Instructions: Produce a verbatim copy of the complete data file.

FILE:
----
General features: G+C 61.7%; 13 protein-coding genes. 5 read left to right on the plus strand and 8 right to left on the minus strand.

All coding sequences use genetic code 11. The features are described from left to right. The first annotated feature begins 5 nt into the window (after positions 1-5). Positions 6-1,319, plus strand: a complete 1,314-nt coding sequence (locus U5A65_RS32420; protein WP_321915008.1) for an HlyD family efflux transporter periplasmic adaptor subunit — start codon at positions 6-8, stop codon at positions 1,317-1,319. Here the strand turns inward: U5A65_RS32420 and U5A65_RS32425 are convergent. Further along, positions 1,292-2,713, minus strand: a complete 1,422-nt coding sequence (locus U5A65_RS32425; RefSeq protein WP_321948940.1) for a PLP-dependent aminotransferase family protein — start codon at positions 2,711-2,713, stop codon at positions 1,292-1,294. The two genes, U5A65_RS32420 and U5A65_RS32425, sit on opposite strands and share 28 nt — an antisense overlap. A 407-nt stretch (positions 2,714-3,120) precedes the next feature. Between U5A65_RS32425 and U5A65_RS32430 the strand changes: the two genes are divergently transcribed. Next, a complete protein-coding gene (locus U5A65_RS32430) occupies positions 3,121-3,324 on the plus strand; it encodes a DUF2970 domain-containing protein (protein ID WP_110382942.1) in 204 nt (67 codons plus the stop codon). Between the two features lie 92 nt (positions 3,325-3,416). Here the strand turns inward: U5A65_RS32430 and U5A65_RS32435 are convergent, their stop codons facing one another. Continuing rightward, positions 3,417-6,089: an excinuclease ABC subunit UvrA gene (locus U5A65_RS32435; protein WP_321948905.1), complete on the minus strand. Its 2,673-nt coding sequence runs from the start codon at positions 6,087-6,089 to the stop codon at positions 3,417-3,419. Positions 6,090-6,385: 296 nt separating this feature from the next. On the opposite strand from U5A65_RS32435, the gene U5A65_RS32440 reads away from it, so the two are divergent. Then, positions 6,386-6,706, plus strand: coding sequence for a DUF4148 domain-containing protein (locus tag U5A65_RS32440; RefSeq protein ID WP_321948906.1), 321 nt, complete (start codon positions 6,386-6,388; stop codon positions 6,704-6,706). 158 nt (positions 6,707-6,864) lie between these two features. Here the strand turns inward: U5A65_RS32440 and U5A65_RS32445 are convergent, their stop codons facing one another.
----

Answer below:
General features: G+C 61.7%; 13 protein-coding genes. 5 read left to right on the plus strand and 8 right to left on the minus strand.

All coding sequences use genetic code 11. The features are described from left to right. The first annotated feature begins 5 nt into the window (after positions 1-5). Positions 6-1,319, plus strand: a complete 1,314-nt coding sequence (locus U5A65_RS32420; protein WP_321915008.1) for an HlyD family efflux transporter periplasmic adaptor subunit — start codon at positions 6-8, stop codon at positions 1,317-1,319. Here the strand turns inward: U5A65_RS32420 and U5A65_RS32425 are convergent. Further along, positions 1,292-2,713, minus strand: a complete 1,422-nt coding sequence (locus U5A65_RS32425; RefSeq protein WP_321948940.1) for a PLP-dependent aminotransferase family protein — start codon at positions 2,711-2,713, stop codon at positions 1,292-1,294. The two genes, U5A65_RS32420 and U5A65_RS32425, sit on opposite strands and share 28 nt — an antisense overlap. A 407-nt stretch (positions 2,714-3,120) precedes the next feature. Between U5A65_RS32425 and U5A65_RS32430 the strand changes: the two genes are divergently transcribed. Next, a complete protein-coding gene (locus U5A65_RS32430) occupies positions 3,121-3,324 on the plus strand; it encodes a DUF2970 domain-containing protein (protein ID WP_110382942.1) in 204 nt (67 codons plus the stop codon). Between the two features lie 92 nt (positions 3,325-3,416). Here the strand turns inward: U5A65_RS32430 and U5A65_RS32435 are convergent, their stop codons facing one another. Continuing rightward, positions 3,417-6,089: an excinuclease ABC subunit UvrA gene (locus U5A65_RS32435; protein WP_321948905.1), complete on the minus strand. Its 2,673-nt coding sequence runs from the start codon at positions 6,087-6,089 to the stop codon at positions 3,417-3,419. Positions 6,090-6,385: 296 nt separating this feature from the next. On the opposite strand from U5A65_RS32435, the gene U5A65_RS32440 reads away from it, so the two are divergent. Then, positions 6,386-6,706, plus strand: coding sequence for a DUF4148 domain-containing protein (locus tag U5A65_RS32440; RefSeq protein ID WP_321948906.1), 321 nt, complete (start codon positions 6,386-6,388; stop codon positions 6,704-6,706). 158 nt (positions 6,707-6,864) lie between these two features. Here the strand turns inward: U5A65_RS32440 and U5A65_RS32445 are convergent, their stop codons facing one another.